Sacrifice the years of careful development of tactical voting and even an increased vote share could see the number of seats won plummet.

    Tread carefully for we tread on the prospects of our campaigners.

  • Herbert Brown 24th Nov '09 - 11:45am

    “Declarations of intent even when they seek to be neutral are dangerous because they threaten to affect the decisions of people who vote tactically in FPP elections.”

    Also, anything that can be represented as an intention to keep the government in office if it wins most seats, will have the effect of driving soft Tories in Lib Dem-held seats back into the Conservative camp.

  • So after speaking to both parties Nick finds out that the party with the lease number of votes offers him the best deal, with seats in the Cabinet, and will put in a number of Lib Dem polices, does he say thanks but I am going with the party that offers him no seats in a Cabinet, and will not accept any of his polices?

    He must go with the party that offers his party the best deal.

  • “He must go with the party that offers his party the best deal.”

    Manifestly NO. He must do what he believes is right for the country, otherwise he, and we, will rightly be punished at the subsequent election.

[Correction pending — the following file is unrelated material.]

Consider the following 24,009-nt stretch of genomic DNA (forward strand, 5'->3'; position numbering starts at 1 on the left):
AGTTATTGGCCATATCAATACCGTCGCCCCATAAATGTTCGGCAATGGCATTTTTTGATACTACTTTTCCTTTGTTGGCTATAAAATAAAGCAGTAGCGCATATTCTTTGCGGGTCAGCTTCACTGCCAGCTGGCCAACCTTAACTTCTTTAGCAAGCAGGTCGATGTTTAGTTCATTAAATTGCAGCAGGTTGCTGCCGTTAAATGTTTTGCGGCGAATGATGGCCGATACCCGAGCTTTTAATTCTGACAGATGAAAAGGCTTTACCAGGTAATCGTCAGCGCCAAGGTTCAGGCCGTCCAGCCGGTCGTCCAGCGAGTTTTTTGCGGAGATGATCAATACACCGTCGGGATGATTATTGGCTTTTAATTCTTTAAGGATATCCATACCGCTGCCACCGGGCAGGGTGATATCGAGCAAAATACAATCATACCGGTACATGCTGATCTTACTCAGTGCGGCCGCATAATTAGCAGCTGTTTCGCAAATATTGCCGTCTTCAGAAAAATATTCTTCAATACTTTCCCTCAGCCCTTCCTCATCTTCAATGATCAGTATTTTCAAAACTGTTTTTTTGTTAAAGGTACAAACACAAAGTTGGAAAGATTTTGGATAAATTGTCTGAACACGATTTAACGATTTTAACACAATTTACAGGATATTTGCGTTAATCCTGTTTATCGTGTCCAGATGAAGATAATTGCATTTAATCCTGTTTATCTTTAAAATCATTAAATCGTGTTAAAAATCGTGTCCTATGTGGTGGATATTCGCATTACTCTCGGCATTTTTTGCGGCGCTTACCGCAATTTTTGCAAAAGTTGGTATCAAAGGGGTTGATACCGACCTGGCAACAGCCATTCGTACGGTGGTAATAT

• Manifestly NO. He must do what he believes is right for the country, otherwise he, and we, will rightly be punished at the subsequent election.

    Well I would think that the party that agreed with him the most would be right for the country?

  • “Surely no-one can object if the methodology is to be available first to the party with the most votes.”

    Let’s ban dishonest argument, shall we?

    I read Geoffrey Payne arguing that a Tory coalition would be anathema, I read Tabman arguing that a Labour coalition would be anathema. I don’t agree with either view, because I think that once we declare there is only one partner we could deal with, we destroy our chances of getting a reasonable deal with that partner. But at least both of these posters are making an honest argument in an honest way.